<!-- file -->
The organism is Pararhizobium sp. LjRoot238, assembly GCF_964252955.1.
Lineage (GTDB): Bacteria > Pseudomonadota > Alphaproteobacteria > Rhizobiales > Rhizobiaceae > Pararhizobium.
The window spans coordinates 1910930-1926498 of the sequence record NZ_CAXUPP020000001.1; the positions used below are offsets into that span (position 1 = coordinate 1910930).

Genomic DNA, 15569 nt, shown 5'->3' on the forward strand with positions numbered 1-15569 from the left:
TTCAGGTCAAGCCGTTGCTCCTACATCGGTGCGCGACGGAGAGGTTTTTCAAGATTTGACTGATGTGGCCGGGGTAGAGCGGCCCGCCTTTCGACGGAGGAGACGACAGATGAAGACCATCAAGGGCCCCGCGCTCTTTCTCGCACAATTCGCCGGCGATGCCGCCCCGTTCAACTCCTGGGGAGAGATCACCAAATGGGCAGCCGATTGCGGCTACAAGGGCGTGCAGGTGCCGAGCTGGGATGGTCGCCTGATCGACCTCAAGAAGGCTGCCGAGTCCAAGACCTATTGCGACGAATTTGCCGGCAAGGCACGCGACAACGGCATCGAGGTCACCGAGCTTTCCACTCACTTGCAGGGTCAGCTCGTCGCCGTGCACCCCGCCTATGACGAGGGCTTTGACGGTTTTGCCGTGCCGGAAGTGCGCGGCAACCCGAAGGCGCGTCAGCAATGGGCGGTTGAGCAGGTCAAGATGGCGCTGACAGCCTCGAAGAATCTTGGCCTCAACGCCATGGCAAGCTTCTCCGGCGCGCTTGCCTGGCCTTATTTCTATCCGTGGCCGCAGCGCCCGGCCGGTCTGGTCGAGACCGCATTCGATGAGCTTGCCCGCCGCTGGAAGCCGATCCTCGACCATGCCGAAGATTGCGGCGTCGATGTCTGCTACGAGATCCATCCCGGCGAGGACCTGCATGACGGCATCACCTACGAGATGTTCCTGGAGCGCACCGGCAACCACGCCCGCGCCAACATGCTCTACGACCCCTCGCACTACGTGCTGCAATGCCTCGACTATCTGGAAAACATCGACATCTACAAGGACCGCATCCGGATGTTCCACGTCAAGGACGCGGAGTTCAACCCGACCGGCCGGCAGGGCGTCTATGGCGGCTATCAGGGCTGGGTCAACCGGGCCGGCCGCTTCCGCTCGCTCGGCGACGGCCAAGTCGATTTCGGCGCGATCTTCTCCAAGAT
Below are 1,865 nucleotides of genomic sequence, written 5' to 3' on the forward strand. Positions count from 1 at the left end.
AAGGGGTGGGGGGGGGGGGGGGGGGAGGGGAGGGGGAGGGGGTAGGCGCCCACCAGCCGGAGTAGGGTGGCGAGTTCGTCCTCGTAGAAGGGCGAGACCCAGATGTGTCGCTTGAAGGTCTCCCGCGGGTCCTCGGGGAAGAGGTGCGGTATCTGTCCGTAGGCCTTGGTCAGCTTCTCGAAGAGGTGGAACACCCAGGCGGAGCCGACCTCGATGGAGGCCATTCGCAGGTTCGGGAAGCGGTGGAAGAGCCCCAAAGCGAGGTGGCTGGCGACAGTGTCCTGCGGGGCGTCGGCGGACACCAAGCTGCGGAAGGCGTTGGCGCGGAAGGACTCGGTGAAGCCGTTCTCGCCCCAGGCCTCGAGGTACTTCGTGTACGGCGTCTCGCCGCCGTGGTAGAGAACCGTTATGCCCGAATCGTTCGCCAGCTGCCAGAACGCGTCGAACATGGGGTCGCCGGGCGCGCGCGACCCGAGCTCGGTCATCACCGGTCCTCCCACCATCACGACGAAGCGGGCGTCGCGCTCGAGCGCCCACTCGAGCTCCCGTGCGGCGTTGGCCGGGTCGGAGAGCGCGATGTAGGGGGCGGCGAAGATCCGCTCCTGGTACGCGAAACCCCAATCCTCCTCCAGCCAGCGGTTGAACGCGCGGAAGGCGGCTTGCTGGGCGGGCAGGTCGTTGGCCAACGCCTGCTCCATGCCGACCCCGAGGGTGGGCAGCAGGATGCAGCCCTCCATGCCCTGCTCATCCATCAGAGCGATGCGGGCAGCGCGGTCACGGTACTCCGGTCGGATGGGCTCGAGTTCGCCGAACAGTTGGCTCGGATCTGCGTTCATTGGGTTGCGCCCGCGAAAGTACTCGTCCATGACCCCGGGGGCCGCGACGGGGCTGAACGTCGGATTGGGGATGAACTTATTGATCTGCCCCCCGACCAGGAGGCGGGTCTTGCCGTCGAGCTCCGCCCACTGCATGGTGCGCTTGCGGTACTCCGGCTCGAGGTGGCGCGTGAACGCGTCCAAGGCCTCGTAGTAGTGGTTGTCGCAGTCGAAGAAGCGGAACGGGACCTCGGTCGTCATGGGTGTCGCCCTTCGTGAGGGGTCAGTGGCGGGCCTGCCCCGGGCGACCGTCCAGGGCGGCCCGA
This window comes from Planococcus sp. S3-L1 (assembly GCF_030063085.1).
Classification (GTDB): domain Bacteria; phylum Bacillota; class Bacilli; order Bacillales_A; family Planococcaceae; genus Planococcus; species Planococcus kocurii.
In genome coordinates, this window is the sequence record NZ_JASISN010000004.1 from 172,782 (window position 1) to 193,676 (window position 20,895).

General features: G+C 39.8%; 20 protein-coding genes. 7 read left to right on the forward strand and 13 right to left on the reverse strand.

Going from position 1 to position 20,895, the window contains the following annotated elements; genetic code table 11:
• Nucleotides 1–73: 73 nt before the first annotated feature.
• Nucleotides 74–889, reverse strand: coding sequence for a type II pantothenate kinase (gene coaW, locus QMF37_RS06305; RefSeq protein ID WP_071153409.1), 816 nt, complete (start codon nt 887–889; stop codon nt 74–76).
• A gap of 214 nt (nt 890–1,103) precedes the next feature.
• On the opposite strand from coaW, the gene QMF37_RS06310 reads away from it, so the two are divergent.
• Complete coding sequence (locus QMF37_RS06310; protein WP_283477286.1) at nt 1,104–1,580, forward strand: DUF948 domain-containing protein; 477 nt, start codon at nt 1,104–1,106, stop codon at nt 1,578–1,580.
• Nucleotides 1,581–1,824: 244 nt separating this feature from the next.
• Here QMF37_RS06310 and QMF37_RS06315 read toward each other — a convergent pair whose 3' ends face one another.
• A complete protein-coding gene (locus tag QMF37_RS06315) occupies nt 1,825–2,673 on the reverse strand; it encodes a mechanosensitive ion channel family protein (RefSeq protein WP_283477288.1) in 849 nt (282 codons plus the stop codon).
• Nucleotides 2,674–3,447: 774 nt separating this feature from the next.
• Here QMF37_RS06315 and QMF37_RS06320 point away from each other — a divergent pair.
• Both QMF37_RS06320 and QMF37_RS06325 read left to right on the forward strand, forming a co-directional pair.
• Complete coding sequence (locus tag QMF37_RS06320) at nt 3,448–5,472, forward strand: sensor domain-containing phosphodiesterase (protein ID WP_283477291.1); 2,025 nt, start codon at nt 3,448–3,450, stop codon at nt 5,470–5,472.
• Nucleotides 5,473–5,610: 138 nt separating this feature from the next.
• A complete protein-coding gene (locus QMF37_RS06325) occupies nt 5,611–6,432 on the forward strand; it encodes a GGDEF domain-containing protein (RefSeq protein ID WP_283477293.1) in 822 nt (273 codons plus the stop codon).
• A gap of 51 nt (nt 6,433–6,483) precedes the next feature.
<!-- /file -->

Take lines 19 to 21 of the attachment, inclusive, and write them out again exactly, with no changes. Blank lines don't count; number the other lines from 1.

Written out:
• Here QMF37_RS06310 and QMF37_RS06315 read toward each other — a convergent pair whose 3' ends face one another.
• A complete protein-coding gene (locus tag QMF37_RS06315) occupies nt 1,825–2,673 on the reverse strand; it encodes a mechanosensitive ion channel family protein (RefSeq protein WP_283477288.1) in 849 nt (282 codons plus the stop codon).
• Nucleotides 2,674–3,447: 774 nt separating this feature from the next.